Heritage of the North American Indian People: Some Suggestions Emphasizing the Eastern Woodlands
Contains Illustrations, Bibliography
Susan Perks, formerly a teacher and librarian, is a travel agent in
It is refreshing to find an easy-to-read, interesting, informative Canadian book about the Indian heritage. This book is divided into eleven chapters: an introduction, seven chapters on the different cultural areas, and a final three called “Revitalization Movements,” “Government Indian Policy,” and “Traditional World.” At the end of the book are references, readings, films, and 16 thought-provoking questions suitable for high school students.
The book itself is written mainly in chronological order, with passages on the Northwest Mounted Police, Louis Riel, Pontiac, Crazy Horse, and so forth. Legends, anecdotes, and even several recipes are included, which help to make this book fascinating. The black-and-white illustrations are clear and appropriate to the text. I was amazed at the amount of information presented in 176 pages.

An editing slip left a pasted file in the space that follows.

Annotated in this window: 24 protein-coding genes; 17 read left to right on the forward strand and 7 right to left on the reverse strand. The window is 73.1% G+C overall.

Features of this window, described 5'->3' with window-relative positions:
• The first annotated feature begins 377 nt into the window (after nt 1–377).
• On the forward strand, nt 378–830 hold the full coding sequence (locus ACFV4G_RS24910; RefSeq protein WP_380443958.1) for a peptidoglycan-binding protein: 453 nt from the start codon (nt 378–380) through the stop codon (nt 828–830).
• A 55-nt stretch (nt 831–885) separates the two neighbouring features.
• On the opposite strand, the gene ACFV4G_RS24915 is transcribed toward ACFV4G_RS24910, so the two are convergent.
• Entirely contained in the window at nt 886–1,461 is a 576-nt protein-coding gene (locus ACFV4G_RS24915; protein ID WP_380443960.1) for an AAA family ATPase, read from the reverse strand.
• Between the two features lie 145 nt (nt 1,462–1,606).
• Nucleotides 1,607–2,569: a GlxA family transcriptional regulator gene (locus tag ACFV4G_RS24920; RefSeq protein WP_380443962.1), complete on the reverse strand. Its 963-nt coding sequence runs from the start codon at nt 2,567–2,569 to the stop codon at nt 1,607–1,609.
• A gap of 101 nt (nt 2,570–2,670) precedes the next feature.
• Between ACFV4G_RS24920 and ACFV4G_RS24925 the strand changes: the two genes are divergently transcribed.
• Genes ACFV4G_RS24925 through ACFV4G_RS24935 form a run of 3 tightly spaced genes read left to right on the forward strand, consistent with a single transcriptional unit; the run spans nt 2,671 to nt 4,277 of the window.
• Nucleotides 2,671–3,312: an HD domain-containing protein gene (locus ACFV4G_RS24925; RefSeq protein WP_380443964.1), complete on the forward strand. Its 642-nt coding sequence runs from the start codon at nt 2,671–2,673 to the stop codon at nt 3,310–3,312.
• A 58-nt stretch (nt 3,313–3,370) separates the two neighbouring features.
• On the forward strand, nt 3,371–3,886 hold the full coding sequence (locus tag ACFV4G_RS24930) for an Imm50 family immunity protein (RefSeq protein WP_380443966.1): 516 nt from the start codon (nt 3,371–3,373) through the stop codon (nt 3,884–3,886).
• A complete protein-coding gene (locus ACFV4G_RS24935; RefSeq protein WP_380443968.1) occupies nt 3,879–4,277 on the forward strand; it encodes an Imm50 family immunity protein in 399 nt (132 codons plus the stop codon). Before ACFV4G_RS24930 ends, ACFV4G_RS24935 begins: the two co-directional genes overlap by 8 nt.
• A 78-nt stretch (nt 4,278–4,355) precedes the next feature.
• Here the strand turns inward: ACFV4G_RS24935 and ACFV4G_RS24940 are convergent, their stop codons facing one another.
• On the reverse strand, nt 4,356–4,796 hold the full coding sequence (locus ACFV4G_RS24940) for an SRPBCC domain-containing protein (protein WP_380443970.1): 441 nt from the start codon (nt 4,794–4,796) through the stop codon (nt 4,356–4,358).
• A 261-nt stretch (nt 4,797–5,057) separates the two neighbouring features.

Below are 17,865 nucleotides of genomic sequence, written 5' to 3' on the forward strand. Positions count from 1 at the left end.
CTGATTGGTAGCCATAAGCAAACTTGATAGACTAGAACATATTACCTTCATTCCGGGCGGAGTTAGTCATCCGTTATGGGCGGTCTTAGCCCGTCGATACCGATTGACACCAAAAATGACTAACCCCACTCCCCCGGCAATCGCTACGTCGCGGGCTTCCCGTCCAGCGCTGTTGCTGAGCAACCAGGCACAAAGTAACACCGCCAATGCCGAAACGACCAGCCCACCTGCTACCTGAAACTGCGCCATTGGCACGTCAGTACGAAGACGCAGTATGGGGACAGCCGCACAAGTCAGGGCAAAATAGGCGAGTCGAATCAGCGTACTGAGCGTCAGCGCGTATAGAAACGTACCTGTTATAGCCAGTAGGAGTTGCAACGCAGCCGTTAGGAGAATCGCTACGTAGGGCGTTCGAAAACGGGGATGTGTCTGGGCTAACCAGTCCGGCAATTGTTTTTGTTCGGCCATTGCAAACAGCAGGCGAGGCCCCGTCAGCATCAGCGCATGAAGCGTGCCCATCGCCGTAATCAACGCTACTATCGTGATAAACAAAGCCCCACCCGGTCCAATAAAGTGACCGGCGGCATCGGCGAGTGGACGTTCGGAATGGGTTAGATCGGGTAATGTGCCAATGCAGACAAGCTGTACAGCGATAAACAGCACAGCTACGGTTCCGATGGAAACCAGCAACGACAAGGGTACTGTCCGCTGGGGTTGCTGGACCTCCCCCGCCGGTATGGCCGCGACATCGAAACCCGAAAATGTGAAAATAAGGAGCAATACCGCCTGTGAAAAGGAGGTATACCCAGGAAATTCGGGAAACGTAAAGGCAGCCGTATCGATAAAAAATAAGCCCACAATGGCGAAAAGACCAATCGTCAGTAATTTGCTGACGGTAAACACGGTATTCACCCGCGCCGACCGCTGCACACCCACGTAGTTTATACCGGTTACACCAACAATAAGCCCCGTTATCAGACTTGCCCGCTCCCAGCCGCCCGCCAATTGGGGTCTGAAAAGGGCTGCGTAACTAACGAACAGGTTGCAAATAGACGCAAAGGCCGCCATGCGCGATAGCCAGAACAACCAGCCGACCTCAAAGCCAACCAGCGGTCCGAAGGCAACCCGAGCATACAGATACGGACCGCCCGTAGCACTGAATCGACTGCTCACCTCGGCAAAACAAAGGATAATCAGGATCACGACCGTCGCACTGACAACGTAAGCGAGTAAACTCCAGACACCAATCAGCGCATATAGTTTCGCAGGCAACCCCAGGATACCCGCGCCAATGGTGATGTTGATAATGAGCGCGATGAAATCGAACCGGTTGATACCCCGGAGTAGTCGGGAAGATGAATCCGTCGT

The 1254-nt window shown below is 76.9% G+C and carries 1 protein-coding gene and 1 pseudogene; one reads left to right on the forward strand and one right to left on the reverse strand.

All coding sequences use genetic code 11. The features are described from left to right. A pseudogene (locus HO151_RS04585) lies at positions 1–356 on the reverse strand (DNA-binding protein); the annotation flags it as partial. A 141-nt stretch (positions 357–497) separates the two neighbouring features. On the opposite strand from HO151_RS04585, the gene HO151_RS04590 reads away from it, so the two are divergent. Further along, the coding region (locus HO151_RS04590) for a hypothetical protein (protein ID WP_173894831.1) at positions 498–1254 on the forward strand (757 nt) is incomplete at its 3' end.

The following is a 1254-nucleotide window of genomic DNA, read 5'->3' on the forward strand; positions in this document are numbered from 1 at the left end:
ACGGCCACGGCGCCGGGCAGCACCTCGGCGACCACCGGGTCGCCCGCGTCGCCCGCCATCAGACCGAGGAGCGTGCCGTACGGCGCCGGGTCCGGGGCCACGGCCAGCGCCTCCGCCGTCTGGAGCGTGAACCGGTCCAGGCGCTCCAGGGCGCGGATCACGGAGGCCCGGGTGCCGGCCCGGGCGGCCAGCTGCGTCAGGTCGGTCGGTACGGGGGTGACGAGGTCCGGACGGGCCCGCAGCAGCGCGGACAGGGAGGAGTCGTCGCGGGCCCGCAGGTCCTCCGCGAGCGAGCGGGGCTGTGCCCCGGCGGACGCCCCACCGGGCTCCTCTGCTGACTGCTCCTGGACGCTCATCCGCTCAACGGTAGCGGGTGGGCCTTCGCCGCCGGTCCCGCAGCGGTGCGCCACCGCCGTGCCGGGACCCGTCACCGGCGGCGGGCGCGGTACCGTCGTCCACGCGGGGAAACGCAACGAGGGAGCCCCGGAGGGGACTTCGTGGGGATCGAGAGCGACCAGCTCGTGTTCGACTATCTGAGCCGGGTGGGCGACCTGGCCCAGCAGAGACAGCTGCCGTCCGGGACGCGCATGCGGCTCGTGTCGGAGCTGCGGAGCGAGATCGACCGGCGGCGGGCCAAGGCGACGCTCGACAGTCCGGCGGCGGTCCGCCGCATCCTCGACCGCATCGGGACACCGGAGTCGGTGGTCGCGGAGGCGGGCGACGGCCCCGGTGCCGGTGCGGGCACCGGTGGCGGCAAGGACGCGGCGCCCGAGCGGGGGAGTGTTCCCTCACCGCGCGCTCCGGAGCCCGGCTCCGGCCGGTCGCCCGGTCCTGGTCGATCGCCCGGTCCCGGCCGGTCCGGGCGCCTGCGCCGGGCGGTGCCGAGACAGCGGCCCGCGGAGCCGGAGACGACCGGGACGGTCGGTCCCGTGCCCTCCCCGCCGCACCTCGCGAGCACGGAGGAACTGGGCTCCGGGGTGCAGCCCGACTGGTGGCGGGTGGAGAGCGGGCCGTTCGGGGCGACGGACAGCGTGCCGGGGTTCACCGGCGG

This book is very positive in its outlook. The author adapts Indian philosophies to the present and to all peoples. An Indian reading this book would feel proud to be an Indian, through such statements as: “The social organization of the Iroquois Peace League compares favourably with the present-day United Nations and stands as a brilliant achievement in the record of institutions for peace” (p. 56). Indeed, reading this book has given me a new respect for the Indian heritage. I feel that it would be a valuable asset in any library, especially where there are patrons of native ancestry.